‘Out of Darkness’ Director Explains the Film’s Shocking Twist and How He Made a Stone Age Horror in a Fake Language

SPOILER ALERT: This story contains spoilers for “Out of Darkness,” now playing in theaters.

About an hour into “Out of Darkness,” an Old Stone Age monster movie from first-time feature director Andrew Cumming, comes a shocking reveal: It’s not a monster movie at all.

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The film, released in theaters Feb. 9, follows a tribe of people living on a desolate Scottish island 45,000 years ago who find themselves prey to a mysterious enemy that picks them off one by one. When 11-year-old Heron suddenly vanishes into the night, the tribe ventures into the forest to find him. Taking a page from “Jaws” and “Alien,” Cumming restrained himself from showing the antagonist until it became absolutely necessary, when it’s finally revealed that the menacing beast that’s hunting the tribe turns out to be human.

More specifically, it’s a pair of Neanderthals, who coexisted with Homo sapiens in Western Europe for several thousand years before going extinct. As the film unfolds, the Neanderthals’ intentions are revealed to be more complicated than initially presented. And by making the enemy look quite similar to the hero, Cumming muddies the dynamic between predator and prey, ultimately lending to a more devastating third act.

“The film is about fear,” Cumming says. “A real fear. Fear of a demon or monster or saber-toothed tiger stalking you. But I wanted the last third of the film to be, Now we know what this thing is. We know we can kill it. And if we can’t kill it, we’re going to die.

Not everyone was thrilled about the ending, evident in the fact that before I ask my first question, Cumming admits to making the “mistake” of reading negative reviews.

“I went to Letterboxd and people were like, ‘This movie sucked! I wanted it to be a monster movie,'” the director says. “If you’re a certain type of horror aficionado and the first two-thirds of this movie is a monster movie, I can understand you’d feel short-changed. But I hope people can take a step back and think about what happens after the second act reveal and take the movie at face value… I think it’s a really powerful message.”

It’s a timeless message, Cumming adds, symbolic of the fact that “Out of Darkness” was conceived during the early stages of the pandemic, when fear seemed to swallow whatever trust people had in each other.

“If the words ‘45,000 Years Ago’ didn’t appear at the start of the movie, this could be the future,” he insists. “It could be some post-apocalyptic world where people are scrambling for survival and still making the same mistakes.”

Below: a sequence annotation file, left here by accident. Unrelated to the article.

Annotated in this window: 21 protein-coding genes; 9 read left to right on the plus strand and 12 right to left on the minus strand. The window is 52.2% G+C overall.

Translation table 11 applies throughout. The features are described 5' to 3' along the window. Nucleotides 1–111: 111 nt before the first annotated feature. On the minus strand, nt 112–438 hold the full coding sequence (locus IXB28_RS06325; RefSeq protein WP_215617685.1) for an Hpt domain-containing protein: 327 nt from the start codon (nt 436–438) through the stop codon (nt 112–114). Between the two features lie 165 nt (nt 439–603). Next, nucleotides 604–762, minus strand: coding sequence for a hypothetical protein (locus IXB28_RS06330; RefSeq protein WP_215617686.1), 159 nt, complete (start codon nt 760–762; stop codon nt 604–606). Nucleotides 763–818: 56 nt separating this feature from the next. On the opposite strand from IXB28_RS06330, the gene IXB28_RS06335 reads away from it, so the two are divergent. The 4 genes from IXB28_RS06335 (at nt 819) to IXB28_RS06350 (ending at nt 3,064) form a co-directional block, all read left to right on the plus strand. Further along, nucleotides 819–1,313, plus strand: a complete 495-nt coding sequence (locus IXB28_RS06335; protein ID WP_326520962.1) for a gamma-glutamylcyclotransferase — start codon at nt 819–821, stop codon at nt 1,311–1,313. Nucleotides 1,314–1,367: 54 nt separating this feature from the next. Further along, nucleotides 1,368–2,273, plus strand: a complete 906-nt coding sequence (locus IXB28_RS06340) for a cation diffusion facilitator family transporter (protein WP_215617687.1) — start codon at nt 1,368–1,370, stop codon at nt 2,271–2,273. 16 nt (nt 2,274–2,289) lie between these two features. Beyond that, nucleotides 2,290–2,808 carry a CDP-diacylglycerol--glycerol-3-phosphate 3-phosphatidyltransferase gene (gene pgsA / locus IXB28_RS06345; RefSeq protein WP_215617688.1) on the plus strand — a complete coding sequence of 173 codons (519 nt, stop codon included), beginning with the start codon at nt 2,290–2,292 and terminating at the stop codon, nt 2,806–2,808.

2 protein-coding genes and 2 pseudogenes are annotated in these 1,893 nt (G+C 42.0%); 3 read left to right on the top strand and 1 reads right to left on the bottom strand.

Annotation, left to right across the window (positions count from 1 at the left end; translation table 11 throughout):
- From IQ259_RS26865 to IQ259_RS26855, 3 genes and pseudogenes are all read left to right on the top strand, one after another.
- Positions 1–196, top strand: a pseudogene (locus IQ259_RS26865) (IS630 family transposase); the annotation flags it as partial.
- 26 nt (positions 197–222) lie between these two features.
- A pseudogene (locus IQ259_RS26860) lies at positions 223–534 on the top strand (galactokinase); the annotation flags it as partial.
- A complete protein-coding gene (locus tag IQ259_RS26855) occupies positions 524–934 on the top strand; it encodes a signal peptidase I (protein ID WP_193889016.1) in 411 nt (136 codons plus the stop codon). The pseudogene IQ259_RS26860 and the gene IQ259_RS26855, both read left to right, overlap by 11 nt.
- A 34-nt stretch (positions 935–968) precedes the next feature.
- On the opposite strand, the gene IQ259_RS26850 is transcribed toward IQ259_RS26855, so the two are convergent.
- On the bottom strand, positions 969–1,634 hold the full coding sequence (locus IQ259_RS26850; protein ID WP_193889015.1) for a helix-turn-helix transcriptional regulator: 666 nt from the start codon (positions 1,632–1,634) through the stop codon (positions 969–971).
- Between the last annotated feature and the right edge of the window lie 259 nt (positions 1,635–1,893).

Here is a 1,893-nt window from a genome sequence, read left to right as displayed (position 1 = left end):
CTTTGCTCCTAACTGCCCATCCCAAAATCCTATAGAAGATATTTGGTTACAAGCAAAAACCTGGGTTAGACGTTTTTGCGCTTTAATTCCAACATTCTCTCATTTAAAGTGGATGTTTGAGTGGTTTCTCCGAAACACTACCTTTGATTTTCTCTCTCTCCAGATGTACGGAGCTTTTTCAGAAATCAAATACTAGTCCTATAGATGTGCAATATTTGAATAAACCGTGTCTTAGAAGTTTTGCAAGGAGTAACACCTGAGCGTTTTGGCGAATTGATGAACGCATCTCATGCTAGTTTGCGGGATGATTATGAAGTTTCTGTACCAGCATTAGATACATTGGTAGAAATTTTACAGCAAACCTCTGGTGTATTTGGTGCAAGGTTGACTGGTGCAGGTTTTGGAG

In a bold move for a debut film, “Out of Darkness” is acted in an entirely made-up language called “Tola,” which stands for “The Origin Language.” It’s a loose mixture of Arabic and Basque invented by the multi-linguist academic Daniel Andersson, who “disappeared with the script for four weeks and came back with a fully fledged language,” says Cumming.

The director was, at one point, tempted to shoot the film in English because he was “worried about alienating the audience with subtitles,” but fought the urge because, “I didn’t want to be a lazy director. I wanted to fully commit to this world we were trying to create.”

After Andersson rewrote the script in Tola, Cumming worked with the actors on immersing in the language and nailing its “musicality,” tweaking certain sounds and mannerisms when necessary.

“Directing it [in Tola] was really liberating. You’re not getting caught up in the minutiae of the English language,” Cumming says, emphasizing that he and the cast were far from fluent in the film’s dialect. “I knew 85-90% of where they were at any point in the scene. But being able to look into the actors’ eyes and ask myself, ‘Do I believe this?’ — that’s where you want to get. Not only as a director but as an actor. Where the words are kind of superfluous to the intent of the scene.”

The film boasts breakout performances from Safia Oakley-Green (playing Beyah, the hardened young warrior whose menstruation leads the men in her tribe to blame her for their misfortunes), Kit Young (as the compassionate and weak-stomached Geirr) and Luna Mwezi (who shaved her head to transform into Heron). Mwezi impressed the filmmaking team so much that they decided she was the only actor who could play the tribe’s youngest boy, regardless of gender.

“Out of Darkness” is a brisk 87 minutes, but there’s a lot to be said about the movie. (Whatever Cumming can’t get to in our 30-some minutes over Zoom is surely printed in the film’s 29 pages of press notes.)

“I love ‘Killers of the Flower Moon,’ but three and a half hours for anything is a big commitment, and we’ve got busy lives,” Cumming says of the runtime debate. “I like when a film can have a beginning, middle and end that just does what it needs to do and gets out.”

Touché, Andrew.

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